Measures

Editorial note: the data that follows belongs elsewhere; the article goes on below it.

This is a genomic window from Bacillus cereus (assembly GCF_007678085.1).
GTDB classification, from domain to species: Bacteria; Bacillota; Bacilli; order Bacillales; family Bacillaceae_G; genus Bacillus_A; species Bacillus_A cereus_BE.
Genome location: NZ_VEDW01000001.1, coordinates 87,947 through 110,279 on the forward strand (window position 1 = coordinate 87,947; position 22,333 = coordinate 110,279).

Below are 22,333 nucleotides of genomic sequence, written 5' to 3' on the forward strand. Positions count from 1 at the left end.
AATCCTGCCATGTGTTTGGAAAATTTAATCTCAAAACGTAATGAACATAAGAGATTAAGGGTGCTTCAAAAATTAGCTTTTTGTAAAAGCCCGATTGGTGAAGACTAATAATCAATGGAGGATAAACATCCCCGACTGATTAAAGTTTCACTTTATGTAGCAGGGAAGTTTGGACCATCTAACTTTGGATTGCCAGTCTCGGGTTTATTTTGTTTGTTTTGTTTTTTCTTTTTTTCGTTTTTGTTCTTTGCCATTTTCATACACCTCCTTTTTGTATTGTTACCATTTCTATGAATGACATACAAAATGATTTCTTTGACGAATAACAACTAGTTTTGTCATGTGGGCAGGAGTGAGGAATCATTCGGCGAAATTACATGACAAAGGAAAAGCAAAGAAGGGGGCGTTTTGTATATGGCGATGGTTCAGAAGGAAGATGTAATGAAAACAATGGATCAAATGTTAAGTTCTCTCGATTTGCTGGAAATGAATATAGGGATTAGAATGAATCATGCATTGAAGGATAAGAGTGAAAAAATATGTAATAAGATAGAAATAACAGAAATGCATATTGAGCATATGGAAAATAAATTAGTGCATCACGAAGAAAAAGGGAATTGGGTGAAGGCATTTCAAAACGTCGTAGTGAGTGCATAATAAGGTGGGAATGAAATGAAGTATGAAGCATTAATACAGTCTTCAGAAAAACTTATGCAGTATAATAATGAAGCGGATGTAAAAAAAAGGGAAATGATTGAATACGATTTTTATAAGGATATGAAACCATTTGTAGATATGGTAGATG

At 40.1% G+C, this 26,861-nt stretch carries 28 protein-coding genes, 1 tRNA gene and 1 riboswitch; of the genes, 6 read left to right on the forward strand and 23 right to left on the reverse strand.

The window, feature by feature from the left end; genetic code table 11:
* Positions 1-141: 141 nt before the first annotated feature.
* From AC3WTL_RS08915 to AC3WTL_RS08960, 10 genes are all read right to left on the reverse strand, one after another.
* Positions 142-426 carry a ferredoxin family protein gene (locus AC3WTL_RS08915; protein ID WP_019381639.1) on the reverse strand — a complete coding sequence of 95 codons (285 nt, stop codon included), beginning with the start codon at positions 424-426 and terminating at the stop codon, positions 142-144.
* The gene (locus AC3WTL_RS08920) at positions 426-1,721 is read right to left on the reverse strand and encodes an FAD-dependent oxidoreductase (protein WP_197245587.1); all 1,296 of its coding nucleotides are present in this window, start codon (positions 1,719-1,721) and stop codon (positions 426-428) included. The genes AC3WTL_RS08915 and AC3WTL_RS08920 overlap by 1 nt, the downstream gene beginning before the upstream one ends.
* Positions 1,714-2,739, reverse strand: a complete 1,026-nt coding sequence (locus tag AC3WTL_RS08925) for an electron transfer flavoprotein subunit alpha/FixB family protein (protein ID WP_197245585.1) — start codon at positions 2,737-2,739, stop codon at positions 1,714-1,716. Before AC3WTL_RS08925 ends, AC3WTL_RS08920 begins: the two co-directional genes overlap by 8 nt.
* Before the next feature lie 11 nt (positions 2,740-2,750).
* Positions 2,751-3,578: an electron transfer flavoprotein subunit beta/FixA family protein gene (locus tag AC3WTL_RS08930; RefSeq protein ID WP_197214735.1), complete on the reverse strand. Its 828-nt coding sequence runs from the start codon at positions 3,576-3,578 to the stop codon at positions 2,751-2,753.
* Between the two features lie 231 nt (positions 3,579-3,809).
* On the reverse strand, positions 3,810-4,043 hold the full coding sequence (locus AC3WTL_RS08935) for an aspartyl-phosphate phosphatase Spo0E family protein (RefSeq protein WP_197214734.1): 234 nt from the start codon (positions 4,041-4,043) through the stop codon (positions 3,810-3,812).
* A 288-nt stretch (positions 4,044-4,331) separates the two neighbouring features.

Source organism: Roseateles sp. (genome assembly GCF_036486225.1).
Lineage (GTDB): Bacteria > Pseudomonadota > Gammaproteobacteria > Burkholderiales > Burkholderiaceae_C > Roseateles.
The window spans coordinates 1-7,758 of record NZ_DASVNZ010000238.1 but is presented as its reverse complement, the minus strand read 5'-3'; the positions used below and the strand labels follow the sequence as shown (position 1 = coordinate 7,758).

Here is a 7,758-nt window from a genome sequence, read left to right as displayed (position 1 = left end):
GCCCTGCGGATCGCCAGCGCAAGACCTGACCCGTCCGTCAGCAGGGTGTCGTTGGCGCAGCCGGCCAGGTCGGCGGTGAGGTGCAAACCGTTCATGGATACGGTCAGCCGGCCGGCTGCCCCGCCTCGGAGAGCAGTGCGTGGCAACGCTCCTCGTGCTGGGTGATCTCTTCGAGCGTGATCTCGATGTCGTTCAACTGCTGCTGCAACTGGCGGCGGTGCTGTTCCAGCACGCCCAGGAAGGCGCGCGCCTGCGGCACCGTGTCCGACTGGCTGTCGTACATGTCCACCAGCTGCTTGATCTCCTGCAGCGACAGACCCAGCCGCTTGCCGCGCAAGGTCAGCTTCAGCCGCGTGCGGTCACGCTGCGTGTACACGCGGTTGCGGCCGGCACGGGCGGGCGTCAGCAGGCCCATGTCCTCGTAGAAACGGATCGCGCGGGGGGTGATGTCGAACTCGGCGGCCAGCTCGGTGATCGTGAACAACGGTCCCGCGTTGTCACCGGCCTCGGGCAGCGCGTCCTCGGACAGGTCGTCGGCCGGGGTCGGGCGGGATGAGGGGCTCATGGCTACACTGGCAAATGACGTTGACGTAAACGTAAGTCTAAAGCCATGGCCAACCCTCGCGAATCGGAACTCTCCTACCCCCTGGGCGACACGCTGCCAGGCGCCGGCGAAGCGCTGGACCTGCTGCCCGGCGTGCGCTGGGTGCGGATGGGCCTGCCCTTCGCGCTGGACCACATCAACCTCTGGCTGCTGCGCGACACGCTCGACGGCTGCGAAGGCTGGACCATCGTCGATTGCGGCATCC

Demographic characteristics included age, gender, and school year. Family medical history was reviewed searching for ED and SLD. Personal medical history was reviewed searching for a diagnosis of SLD. SLD diagnoses and SLD specifiers were coded according to the Diagnostic and Statistical Manual of Mental Disorders, fifth edition (DSM-5) criteria. SLD specifiers were considered, particularly impairment in reading/dyslexia (DSM-5: 315.00, International Classification of Diseases, eleventh edition (ICD-11): 6A03.0), impairment in written expression (315.2, 6A03.1), and impairment in mathematics/dyscalculia (315.1, 6A03.1). The diagnosis of SLD in Italy requires standardized neuropsychological tests, assessing the cognitive level and learning abilities. As for the cognitive level, an Intelligence Quotient (IQ) equal to or greater than 85 represents a necessary criterion for a SLD diagnosis, obtained preferably with multicomponent scales (e.g., Wechsler Scales). IQ scores lower than 85 obtained with a non-verbal monocomponent intelligence scale, such as Leiter scales or Raven’s Progressive Matrices, need to be confirmed by verbal subtests of multicomponent tests (e.g., Wechsler Intelligence Scale for Children). As for learning abilities, a diagnosis of SLD in Italy requires the assessment of 3 specific parameters: 1) impairment in reading/dyslexia: reading accuracy below the 5th centile and reading speed below 2 standard deviations (SD) from mean standard values for the school year. This diagnosis requires that patients have completed their second year of primary school; 2) impairment in written expression: writing accuracy below the 5th centile (dysorthography) or writing fluency below 2 SD for the school year, with a qualitative analysis of written production (dysgraphia). This diagnosis requires patients’ completion of the second year of primary school; 3) impairment in mathematics/dyscalculia: accuracy and speed of mathematic abilities below 2 SD for the school year. This diagnosis requires patients’ completion of the third year of primary school. When impairment of learning abilities and an IQ ≥ 85 have been demonstrated, a diagnosis of SLD requires the clinical exclusion of sensorial, neurological cognitive, and psychopathological abnormalities as responsible for the documented learning impairment. These diagnostic criteria are recommended in specific government-issued guidelines on the diagnosis of SLD [31,32,33] and are consistent with the criteria adopted in the identification of the Italian official reference values for SLD [29].